- The person’s regular or permanent place of business or the place of the person’s permanent employment;
- The place of the person’s active and substantive economic interests; and
- The place of the person’s activity in organizations, societies, and various institutions.
There is a rebuttable presumption (which can be rebutted by the taxpayer or by Israeli tax officials) that the center of a person’s life during a tax year is in Israel (and thus, the person would be an Israeli resident for tax purposes) if:
- During the tax year, the person spent 183 or more days in Israel; or
- During the tax year, the person spent 30 or more days in Israel, and the total period of the person’s stay in Israel in the tax year and in the two years before it was 425 days or more.
What Types of Taxation Does Israel Have?
Personal Income Tax
Israel taxes individuals on their income at graduated rates (with a maximum income tax rate of 50%), generally in accordance with the following schedule
|Taxable Income (ILS)||Tax (ILS)|
|Up to 77,400||10%|
|77,400 – 110,880||7,740, plus 14% of excess above 77,400|
|110,880– 178,080||12,427, plus 20% of excess above 110,880|
|178,080 – 247,440||25,867, plus 31% of excess above 178,080|
|247,440 – 514,920||47,369, plus 35% of excess above 247,440|
|514,920 – 663,240||140,987, plus 47% of excess above 514,920|
|Over 663,240||210,697 plus 50% of excess above 663,240|
Capital gains can be subject to lower tax rates, generally ranging from 15% to 30% based on the nature of the asset subject to capital gains taxation. Israel also generally segregates the inflationary portion of a capital gain (related to the percentage increase in the Israeli consumer price index from the date of acquisition of the asset to the date of its sale), which is exempt from tax to the extent it accrued after January 1, 1994.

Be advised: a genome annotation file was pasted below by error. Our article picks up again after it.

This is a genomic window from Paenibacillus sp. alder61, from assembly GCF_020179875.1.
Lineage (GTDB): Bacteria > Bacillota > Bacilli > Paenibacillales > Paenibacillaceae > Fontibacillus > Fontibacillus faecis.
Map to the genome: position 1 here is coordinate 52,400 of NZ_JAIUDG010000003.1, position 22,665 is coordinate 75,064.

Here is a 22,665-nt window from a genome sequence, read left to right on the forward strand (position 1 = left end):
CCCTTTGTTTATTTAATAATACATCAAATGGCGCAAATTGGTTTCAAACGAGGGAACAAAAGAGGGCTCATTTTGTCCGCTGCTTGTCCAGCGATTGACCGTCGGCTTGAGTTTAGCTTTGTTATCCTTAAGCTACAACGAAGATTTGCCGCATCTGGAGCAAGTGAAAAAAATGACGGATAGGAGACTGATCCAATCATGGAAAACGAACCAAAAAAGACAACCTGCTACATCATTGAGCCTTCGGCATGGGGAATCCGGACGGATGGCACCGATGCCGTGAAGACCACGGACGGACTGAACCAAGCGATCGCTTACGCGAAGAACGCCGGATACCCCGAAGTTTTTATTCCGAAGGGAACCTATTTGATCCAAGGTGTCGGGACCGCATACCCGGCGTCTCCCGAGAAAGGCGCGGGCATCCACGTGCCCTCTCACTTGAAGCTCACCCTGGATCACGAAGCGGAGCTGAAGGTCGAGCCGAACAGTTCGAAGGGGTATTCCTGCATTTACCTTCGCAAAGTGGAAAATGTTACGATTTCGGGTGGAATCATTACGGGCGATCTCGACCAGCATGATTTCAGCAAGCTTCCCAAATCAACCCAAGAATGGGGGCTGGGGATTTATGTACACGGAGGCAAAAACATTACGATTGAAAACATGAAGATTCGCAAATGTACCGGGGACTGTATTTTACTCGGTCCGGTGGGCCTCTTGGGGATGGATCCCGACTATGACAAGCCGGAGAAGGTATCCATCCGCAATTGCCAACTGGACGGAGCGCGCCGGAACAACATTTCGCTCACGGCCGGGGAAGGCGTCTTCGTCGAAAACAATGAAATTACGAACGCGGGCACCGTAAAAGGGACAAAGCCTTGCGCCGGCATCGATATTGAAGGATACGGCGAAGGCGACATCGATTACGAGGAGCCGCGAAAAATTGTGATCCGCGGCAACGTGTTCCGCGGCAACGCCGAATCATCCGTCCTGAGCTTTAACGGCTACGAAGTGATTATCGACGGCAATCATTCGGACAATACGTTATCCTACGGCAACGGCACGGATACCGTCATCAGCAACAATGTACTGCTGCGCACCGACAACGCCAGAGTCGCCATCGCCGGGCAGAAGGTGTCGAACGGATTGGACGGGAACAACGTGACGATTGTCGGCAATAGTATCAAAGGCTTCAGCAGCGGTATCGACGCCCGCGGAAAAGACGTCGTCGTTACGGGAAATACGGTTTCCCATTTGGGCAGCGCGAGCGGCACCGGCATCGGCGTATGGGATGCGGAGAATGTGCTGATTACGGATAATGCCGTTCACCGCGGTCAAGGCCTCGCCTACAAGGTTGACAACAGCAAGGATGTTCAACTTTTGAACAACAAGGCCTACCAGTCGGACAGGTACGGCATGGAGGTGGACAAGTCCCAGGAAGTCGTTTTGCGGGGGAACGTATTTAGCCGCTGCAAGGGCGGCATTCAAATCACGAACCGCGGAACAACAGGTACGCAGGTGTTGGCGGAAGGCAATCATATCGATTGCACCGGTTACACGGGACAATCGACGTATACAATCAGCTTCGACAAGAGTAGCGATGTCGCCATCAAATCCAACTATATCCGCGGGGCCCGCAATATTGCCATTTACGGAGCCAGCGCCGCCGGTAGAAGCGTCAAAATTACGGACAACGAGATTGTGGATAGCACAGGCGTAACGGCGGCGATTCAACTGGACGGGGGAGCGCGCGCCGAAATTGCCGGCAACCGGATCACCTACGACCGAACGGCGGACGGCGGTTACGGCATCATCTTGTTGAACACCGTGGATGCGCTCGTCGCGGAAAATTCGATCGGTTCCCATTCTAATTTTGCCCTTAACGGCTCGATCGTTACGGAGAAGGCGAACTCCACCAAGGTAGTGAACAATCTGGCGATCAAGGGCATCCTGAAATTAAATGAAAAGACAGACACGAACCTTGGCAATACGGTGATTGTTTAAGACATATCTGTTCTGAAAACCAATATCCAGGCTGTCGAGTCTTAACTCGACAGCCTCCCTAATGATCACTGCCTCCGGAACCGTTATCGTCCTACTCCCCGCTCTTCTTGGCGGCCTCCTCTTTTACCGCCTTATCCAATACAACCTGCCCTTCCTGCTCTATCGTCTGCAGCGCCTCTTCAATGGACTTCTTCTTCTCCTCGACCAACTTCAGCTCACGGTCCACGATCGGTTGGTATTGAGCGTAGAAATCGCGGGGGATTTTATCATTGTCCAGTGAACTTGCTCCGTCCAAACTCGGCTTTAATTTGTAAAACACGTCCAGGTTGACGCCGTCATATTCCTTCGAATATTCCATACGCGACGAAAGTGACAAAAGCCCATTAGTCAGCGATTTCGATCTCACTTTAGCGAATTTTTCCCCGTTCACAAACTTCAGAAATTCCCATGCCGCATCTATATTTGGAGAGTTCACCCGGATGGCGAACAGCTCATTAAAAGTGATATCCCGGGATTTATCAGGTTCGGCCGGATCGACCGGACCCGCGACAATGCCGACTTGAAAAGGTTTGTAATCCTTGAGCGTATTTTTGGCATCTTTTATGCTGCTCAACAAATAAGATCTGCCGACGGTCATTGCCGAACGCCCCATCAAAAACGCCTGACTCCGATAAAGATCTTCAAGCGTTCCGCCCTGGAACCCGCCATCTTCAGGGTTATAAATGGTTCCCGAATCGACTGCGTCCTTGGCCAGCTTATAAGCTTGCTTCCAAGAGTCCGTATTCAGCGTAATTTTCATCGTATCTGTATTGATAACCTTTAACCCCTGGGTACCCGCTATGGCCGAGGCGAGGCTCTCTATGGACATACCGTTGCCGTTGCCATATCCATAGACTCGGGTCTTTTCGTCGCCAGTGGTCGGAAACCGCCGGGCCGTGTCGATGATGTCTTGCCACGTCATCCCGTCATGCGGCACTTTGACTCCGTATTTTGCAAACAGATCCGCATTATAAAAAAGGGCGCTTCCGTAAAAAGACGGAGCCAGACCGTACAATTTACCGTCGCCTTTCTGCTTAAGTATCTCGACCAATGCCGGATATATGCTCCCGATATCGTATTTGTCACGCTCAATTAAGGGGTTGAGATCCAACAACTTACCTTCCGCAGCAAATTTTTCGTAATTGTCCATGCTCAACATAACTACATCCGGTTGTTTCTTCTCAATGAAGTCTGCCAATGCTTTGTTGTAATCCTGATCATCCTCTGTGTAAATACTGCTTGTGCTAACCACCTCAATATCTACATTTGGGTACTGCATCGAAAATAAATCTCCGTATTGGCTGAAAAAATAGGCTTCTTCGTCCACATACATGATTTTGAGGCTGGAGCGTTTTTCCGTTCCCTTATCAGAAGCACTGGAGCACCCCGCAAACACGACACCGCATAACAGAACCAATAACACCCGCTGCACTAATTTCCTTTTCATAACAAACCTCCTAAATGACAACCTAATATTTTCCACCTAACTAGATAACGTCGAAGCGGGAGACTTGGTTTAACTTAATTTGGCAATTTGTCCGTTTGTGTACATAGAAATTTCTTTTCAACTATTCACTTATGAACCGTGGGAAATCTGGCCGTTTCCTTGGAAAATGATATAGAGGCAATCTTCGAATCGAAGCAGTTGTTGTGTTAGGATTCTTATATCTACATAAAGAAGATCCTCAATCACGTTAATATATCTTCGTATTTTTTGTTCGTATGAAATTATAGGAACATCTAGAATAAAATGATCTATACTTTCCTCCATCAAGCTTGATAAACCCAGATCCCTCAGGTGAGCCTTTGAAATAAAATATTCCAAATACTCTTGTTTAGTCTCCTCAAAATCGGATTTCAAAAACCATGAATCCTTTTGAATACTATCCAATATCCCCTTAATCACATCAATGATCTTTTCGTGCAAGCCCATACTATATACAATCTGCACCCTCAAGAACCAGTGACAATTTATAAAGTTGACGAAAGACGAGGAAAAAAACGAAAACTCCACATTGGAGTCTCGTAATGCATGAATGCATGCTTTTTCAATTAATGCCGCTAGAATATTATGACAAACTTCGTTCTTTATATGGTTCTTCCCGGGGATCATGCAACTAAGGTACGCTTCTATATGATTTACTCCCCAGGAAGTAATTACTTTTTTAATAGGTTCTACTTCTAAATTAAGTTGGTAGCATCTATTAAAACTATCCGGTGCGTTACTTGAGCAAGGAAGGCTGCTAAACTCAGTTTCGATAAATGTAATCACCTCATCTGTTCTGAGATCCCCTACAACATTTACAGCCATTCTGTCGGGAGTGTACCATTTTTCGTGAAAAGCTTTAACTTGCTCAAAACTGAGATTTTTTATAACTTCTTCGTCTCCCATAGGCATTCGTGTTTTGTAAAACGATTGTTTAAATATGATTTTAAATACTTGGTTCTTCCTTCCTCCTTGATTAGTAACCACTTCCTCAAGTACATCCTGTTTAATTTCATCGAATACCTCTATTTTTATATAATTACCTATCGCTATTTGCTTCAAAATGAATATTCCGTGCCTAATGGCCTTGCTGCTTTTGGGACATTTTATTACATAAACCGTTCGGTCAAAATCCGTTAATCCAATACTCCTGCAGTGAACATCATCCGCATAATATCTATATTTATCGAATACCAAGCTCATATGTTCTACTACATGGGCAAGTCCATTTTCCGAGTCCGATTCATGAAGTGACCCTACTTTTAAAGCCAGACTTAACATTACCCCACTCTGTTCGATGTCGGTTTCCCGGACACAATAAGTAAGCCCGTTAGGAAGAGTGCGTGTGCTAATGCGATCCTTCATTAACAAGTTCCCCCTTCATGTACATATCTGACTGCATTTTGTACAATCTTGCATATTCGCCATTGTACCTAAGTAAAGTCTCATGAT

Dividend income (from 15% to 30%) and interest income (from 15% to 25%) also can be subject to lower tax rates.
There are various exemptions from personal income tax in Israel for new immigrants and returning residents (who were foreign residents for a continuous period of at least 10 years and then returned to Israel) upon becoming an Israeli tax resident, as follows:
- Exemption from Israeli taxation for 10 years on foreign source passive income (including dividends, interest, and rent);
- Exemption from Israeli taxation for 10 years on income from a business, vocation, or salary that is accrued or derived from outside of Israel; and
- Exemption from Israeli capital gains taxation for 10 years on the sale of assets located outside of Israel.
In addition, “approved specialists” (foreigners appointed by the Ministry of Industry and Trade to perform jobs or provide skills that Israeli residents cannot offer) are subject to a maximum income tax rate of 25% for three years, with a possible extension of up to an additional five years.
Land Appreciation Tax
Israel imposes a land appreciation tax on gains from the sale of Israeli real estate. The tax liability under the land appreciation tax is determined based on capital gains taxation.
Property taxes are generally assessed on the occupier of residential and commercial property. Unoccupied property is generally taxed to the owner of the property. Property taxes are imposed at the municipal level.
Israel assesses a value-added consumption tax at the rate of 17%.
Estate, Inheritance, and Gift Taxes
Israel does not impose any estate, inheritance, or gift taxes.
Corporate Income Taxes
Companies incorporated in Israel and foreign companies that have an Israeli branch presence are both subject to corporate income tax. Israeli-resident entities have a corporate income tax base of worldwide income, while non-resident entities in Israel have a corporate income tax base of only income accrued or derived in Israel. The corporate income tax rate is 23%.
What Tax Credits and Deductions Are Available for Expats Living in Israel?
Israeli tax residents can claim personal tax credits based on “points”. Each “point” has a value of ILS 223 per month. Resident individuals are entitled to a minimum of 2.25 “points”.